In  Balls v Reeve & Anor [2021] EWHC 751 (QB) David Pittaway QC (sitting as a Deputy Judge of the High Court) found that the claimant’s date of knowledge was not more than three years prior to issue.


The claimant was employed by the defendant between 1953 and 1983. His case was that he was regularly exposed to asbestos and had contracted asbestosis as a result.  The judge was asked to consider: (i) whether the action was statute barred; (ii) if so whether the court should exercise its discretion under S.33 of the Limitation Act 1980; (iii) whether there was exposure in fact.



The judge found that the claimant did not have actual or constructive knowledge more than three years prior to issue. If he had such knowledge the judge would have exercised his discretion under Section 33 of the Limitation Act 1980 in the claimant’s favour in any event.

    1. The view that I have come to is that Mr Ball did not have actual knowledge of a significant injury attributable to his exposure to asbestos during the course of his employment with ST Thurlow, in the period between 1979 and 1984, until asbestosis was diagnosed in August 2017. Mr Ball was a feisty witness who was determined in what he said and how he said it. I formed the view that he was entirely truthful and gave the best account that he could as to his symptoms. His evidence, volunteered by him, that he may have discussed breathing problems at Mr Thurlow’s eldest son’s funeral in 2004 was characteristic of the man. Even though he accepted that he had suffered from respiratory problems for some years, he clearly considered they were not sufficiently serious to bring them to the attention to his GP or doctors at hospital appointments until early 2017. He conceded that he had been sent a copy of the hospital’s letter sent to his GP in 2013 but he said that he had not regarded the reference there to exposure to asbestos as being asbestosis. I accept Mr Archer’s submission that Mr Balls’ asbestosis was an insidious progressive disease which did not manifest itself until late 2016, after which time it was promptly diagnosed.
    1. Nevertheless, the issue of constructive knowledge is more difficult. Whilst I accept Mr Jaspal’s submission that the questions I should ask are what Mr Balls knew of his injury, what he ought to have known and then ask whether a reasonable person, armed with such combined knowledge, would have considered the injury significant, on balance I am not satisfied that Mr Balls should be fixed with constructive knowledge. The main reason I have come to that view is that I accept Mr Archer’s submission, which I repeat, that asbestosis was not diagnosed until August 2017. I also accept the distinction that he draws a between the x-ray being interpreted as showing signs of asbestos exposure and asbestosis. The two are very different, the former capable of being harmless, the latter being the development an asbestos-related disease. As late as 2013 the imaging did not show that Mr Balls had developed asbestosis. Set against that is Mr Balls own admission that he had suffered breathing problems “for years” and the reported conversations he had with Mr Thurlow. It is noteworthy that Mr Balls had been referred to hospital in 2013 because of weight loss, and although there was reference to exposure to asbestos on in the copy letter he received, neither the hospital nor the GP decided to take it further. I have already cautioned against placing weight on the evidence of Mr Thurlow’s relatives as to what Mr Thurlow had said to them, probably in 2004 or 2005. In my view, the description of “asbestos” or “asbestosis” may well have been the description placed by Mr Thurlow upon what Mr Balls told Mr Thurlow rather than what he did tell him. Whether that is or is not a correct interpretation of the conversation is speculative. The circumstances in which Mr Balls Industrial Injuries Disablement Benefit, which he was awarded in September 2017, was backdated to 2015 remain obscure. They were not explained in Mr Balls’ witness statement or explored in cross-examination. In any event, the benefit was applied for after the diagnosis of asbestosis was made.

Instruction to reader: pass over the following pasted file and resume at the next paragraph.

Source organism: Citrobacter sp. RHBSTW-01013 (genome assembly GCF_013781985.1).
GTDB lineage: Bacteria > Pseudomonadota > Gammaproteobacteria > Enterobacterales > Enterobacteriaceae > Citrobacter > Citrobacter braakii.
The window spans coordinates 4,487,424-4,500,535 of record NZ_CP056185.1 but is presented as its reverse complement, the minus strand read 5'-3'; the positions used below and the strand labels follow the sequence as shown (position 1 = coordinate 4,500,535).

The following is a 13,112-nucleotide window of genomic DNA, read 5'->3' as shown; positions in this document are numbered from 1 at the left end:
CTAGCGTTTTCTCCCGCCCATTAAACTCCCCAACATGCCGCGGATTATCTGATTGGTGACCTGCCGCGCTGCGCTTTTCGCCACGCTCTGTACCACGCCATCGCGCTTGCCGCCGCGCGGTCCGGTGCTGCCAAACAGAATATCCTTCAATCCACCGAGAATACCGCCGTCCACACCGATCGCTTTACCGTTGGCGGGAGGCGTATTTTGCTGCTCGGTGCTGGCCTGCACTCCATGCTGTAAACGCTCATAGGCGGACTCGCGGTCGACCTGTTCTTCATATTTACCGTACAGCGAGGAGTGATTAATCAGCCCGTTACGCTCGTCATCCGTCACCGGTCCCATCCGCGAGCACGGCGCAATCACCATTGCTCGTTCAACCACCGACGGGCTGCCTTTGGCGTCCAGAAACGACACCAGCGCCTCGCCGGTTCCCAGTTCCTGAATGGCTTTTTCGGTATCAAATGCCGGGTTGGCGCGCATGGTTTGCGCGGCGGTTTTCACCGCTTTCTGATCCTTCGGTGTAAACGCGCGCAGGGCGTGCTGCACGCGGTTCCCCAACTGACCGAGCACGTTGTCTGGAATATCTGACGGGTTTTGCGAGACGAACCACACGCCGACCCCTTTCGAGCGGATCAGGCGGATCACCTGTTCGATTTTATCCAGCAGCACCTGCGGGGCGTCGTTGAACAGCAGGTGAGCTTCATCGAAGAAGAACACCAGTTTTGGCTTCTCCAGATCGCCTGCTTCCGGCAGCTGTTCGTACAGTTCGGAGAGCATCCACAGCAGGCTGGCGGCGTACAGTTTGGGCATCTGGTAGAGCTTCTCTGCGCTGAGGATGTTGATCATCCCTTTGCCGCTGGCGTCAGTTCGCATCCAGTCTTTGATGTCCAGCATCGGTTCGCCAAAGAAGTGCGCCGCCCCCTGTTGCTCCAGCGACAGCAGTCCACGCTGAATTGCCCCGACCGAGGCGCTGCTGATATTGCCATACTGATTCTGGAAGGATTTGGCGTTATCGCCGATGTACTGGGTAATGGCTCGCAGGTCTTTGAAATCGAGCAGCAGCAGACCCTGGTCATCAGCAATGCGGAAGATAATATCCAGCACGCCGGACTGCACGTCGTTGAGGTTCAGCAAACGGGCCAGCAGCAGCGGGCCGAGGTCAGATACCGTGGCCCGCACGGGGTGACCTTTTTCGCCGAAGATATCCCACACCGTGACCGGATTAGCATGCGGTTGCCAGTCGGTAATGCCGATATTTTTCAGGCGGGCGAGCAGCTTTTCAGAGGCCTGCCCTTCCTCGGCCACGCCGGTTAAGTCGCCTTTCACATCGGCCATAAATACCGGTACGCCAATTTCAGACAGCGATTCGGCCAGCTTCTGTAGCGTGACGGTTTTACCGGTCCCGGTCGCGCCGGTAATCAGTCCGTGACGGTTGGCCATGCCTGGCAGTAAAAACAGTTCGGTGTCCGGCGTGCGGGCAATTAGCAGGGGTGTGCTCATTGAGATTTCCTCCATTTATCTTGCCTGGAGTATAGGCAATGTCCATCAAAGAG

1. If I am wrong on the date of knowledge, then I would have exercised my discretion under section 33 of the Act 1980 to permit the claim to proceed. I have considered the criteria set out in the section, and all the circumstances of the case, and concluded that to deprive Mr Balls of the opportunity to pursue a remedy would be unjust. I do not find that there is any serious prejudice to the Defendants as a result of any delay in bringing these proceedings. The events took place a very long time ago and even if I had concluded that Mr Thurlow had the requisite knowledge by 2004, which I do not, I very much doubt that the evidence available would have been very different from today. In my view, the evidence of the general nature of the building works undertaken by ST Thurlow and the pattern of work of Mr Balls, as a carpenter would have been broadly the same. Certainly by 2015, Mr Thurlow was dead, and if the action had been commenced within three years of the x-ray result being reported to Mr Balls in 2013, the probability is that Mr Thurlow would not have been alive to give evidence, indeed the claim may not have been notified to the Defendants’ insurers, in order for a witness statement to have been obtained from him. I find nothing in the other criteria or case law that would displace me from the conclusion which I have reached.